Banks Need a Pickup in Loans to Prosper

Things may improve for banks, but without loan demand, revenue growth will still be hard to come by

By Telis Demos

Bank of America executives suggested that the bank’s net interest income likely bottomed in the third quarter. / PHOTO: BESS ADLER FOR THE WALL STREET JOURNAL


Heading into 2021, it appears that things aren’t getting any worse for bank stocks. 

But it may be some time before they get much better.

Bank of America BAC -0.32% executives on Tuesday suggested that the bank’s net interest income likely bottomed in the third quarter, rising about 1% sequentially in the fourth quarter, and that the fourth quarter of 2021 will likely look much better than the first. 

JPMorgan Chase JPM -0.19% last week reported 2% quarter-over-quarter growth in net interest income, and expects a pickup in 2021 versus 2020. The two banks had reported 2020 declines of 11% and 5% in net interest income, respectively.

One reason for optimism, widely cited across banks, is how much cash banks can still shift into their securities portfolios. Even absent any pickup in loan demand, banks can continue to put cash generated by deposits into fixed-income securities that pick up more yield.

Still, the road to much improved interest income across banks isn’t straightforward. One challenge is that mortgages continue to be prepaid because of a surge in refinancing, which affects mortgage-backed securities.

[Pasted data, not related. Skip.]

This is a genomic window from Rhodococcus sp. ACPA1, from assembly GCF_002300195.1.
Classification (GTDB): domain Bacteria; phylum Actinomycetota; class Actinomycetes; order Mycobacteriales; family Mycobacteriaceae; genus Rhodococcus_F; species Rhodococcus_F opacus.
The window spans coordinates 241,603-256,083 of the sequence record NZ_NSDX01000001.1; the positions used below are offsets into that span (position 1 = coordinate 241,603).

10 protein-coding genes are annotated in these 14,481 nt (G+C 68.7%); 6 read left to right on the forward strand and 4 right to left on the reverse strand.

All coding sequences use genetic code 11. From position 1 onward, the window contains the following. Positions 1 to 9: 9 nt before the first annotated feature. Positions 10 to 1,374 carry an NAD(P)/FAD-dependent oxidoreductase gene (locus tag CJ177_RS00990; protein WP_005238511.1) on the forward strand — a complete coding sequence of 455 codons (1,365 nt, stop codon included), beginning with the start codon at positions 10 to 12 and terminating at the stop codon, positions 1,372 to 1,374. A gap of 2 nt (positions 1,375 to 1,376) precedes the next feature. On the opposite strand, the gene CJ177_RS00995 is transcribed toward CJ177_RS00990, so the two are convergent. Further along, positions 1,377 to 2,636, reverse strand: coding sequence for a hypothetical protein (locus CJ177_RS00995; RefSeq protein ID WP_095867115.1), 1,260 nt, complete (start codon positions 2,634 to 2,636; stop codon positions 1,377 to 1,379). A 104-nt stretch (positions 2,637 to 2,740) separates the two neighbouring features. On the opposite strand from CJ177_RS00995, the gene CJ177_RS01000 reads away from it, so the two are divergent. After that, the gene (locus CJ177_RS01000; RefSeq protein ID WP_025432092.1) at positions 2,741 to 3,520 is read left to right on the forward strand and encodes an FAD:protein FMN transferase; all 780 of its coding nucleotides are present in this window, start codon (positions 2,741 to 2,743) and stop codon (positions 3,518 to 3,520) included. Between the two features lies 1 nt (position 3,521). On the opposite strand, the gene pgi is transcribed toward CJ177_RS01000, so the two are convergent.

Bank of America cited this as having a significant impact on its net interest yield. Banks have so much cash to deploy that they can still make gains in yields net of this effect. But where mortgage rates go could be a huge swing factor.


There is certainly hope in the shape of the yield curve. 

Banks across the board noted the recent steepening of the curve, as long-term rates have risen, as a big benefit. 

For example, the spread between two-year and 10-year Treasuries is as wide as it has been since 2017. 

However, banks have reasons to be cautious about simply buying longer-term fixed-income securities, as this could cause them to miss out on future rate increases.

So even a steeper curve isn’t as much help as it could be unless banks add more loans, which can have floating rates or generate higher yields at shorter durations. And loan growth remains a wait-and-see prospect. 

Bank of America noted that commercial loans volume stabilized and halted their decline at the end of the fourth quarter, “providing hope that increased loan demand will soon follow.” 

Bigger stimulus may or may not help matters, particularly for consumers, who have used a lot of their payouts to pay down debts.

Meanwhile, banks may possibly have passed the peak in their Wall Street businesses. 

So far, big banks’ trading desks have reported less revenue in the fourth quarter than in the third quarter. 

This matches the typical seasonal trend, but bankers also were signaling that overall gains may be hard to come by in 2021. JPMorgan Chief Executive Jamie Dimon described the fight for growth in trading share, via scale and digitization, as “trench warfare.” 

Citigroup C -0.86% Chief Financial Officer Mark Mason said trading activity was still robust in January, but it will likely normalize going forward.

S&P 500 bank shares are now down just 10% from where they started 2020, but their multiples have actually expanded, from under 12 times forward earnings to nearly 14 times. 

That isn’t unreasonable, given the pent-up capital return that is forthcoming, albeit at an uncertain pace. 

But without some improvement in underlying loan conditions, banks are no longer much of a bargain.

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